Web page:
I assume that readers are familiar with the introduction to this series. There I said that I am going to suggest that the deeper self has access to the whole of human knowledge. That will follow in the third and fourth articles. In this first one I am going to suggest merely that the deeper self knows the hidden truth about the person, and that, in simple language, it is trying to help the conscious personality sort out its problems by trying to reveal this. A clear example of this process at work is the phenomenon of Freudian slips.
Sigmund Freud introduced this concept in The Psychopathology of Everyday Life (1), and it is now a term in common usage. In general terms, we can say that the ego is not in full possession of the truth, is prone to self-deception, possibly for ostensibly good reasons — acknowledging the truth may seem too painful. Something inside, however, wants the truth to be recognised. There is thus a hidden intelligence, what I am calling the deeper self, which somehow forces the ego to make a mistake in speech or action, revealing what it is trying to conceal.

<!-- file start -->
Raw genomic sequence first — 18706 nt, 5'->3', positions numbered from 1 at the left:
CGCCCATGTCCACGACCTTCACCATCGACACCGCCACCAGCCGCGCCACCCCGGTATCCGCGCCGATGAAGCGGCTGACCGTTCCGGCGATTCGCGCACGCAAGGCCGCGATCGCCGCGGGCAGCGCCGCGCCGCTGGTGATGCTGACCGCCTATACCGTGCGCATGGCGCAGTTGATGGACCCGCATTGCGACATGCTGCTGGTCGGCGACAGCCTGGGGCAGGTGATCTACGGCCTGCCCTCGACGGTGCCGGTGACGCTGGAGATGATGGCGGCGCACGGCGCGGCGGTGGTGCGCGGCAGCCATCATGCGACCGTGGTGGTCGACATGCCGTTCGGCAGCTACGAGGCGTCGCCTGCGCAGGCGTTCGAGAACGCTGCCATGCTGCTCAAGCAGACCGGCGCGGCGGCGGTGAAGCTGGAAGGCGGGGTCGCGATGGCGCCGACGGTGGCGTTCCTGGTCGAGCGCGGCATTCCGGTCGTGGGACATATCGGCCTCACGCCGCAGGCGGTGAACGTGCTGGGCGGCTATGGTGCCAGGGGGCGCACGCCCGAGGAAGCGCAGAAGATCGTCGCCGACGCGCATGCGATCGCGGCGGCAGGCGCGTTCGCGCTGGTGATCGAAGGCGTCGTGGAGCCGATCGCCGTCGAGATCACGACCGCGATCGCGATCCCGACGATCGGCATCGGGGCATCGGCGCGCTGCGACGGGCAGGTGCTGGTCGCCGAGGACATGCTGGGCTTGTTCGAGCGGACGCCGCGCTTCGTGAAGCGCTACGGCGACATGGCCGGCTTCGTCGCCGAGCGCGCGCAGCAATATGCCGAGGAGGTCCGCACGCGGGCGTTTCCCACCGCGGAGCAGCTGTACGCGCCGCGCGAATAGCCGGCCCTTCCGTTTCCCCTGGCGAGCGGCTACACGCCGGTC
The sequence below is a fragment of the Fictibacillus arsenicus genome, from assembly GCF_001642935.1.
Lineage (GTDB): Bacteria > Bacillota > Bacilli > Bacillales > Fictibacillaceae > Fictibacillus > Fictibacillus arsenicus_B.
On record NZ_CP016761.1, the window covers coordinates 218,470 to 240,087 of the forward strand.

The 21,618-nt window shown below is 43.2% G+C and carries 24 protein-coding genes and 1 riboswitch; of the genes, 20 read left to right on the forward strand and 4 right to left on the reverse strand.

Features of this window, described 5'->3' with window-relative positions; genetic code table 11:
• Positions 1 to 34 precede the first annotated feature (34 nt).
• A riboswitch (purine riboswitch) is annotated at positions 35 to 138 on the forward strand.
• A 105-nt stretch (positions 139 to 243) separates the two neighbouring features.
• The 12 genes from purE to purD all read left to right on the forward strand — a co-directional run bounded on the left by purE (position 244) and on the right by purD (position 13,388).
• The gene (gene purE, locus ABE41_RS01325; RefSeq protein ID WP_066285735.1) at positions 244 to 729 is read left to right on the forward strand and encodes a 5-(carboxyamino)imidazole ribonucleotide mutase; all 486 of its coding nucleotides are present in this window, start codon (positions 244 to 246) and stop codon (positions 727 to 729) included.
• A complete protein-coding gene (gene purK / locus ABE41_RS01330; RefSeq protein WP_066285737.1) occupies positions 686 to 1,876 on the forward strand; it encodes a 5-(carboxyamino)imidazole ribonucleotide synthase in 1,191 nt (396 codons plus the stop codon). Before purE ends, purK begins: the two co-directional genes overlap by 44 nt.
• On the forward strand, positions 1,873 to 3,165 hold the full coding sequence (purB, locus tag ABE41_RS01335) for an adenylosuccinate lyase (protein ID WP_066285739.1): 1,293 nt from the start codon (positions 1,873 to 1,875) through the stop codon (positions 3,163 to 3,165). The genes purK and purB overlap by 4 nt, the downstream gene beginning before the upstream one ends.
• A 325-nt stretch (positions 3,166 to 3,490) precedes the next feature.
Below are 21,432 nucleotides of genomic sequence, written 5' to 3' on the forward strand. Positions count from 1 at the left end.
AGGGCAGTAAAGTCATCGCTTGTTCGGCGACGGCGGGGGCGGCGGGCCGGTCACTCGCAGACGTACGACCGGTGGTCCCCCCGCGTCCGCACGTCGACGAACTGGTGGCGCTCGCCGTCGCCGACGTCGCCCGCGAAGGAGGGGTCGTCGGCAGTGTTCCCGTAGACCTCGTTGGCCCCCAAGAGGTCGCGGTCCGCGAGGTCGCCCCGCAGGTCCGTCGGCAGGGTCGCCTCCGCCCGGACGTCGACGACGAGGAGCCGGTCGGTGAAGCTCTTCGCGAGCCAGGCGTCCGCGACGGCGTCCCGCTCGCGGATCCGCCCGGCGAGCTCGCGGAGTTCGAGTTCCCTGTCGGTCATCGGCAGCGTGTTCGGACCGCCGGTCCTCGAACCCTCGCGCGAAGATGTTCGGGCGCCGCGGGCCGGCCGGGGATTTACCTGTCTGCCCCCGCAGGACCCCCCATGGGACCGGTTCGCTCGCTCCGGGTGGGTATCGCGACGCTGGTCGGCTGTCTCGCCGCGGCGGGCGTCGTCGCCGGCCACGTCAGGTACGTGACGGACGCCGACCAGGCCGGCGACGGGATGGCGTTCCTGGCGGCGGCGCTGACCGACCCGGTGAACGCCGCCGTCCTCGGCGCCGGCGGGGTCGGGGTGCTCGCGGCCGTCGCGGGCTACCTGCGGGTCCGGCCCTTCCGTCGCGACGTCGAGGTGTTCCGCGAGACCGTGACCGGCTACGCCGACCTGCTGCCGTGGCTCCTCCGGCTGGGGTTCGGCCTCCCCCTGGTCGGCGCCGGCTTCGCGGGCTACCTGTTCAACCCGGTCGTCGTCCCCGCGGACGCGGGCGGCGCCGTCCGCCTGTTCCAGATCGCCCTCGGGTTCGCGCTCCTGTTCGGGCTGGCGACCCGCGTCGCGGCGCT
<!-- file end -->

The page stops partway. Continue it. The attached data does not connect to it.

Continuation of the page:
Freud’s most powerful example, to my mind, so extraordinary that it is almost impossible to believe, tells of a woman who, seeing a man in the street, fails to remember that she had recently married him. He reports that the marriage subsequently came “to a most unhappy end” (p261). This seems to be a clear message from the deeper, hidden self, which wants the woman to recognise the terrible mistake she has made.
I have an outstanding example of a Freudian slip from my own experience. Some time ago I attended a group-therapy weekend. Some exercises were conducted in pairs, and I was involved in one of these with a man, I would estimate, in his late twenties. During a lull in the exercise, to avoid an embarrassing silence, I engaged him in conversation, and my opening gambit was “How long have you been in therapy?”. His reply was “since I was 11”. This was a strange answer — it seemed a young age to start — so I asked him, “why, what happened then?” He replied, “I was sent away to boarding school”. I was excited by this; it seemed like an obvious example of a Freudian slip — his deeper self was making him aware how his problems had started, a wonderful gift which would aid him in his therapy. However, when I started trying to point this out to him, his expression visibly changed, and he went into a state of anxiety and denial, and tried to explain that it meant nothing, was just a “slip of the tongue”. His ego-self clearly wasn’t ready to hear the message.
(1) The Penguin Freud Library, Volume 5, 1991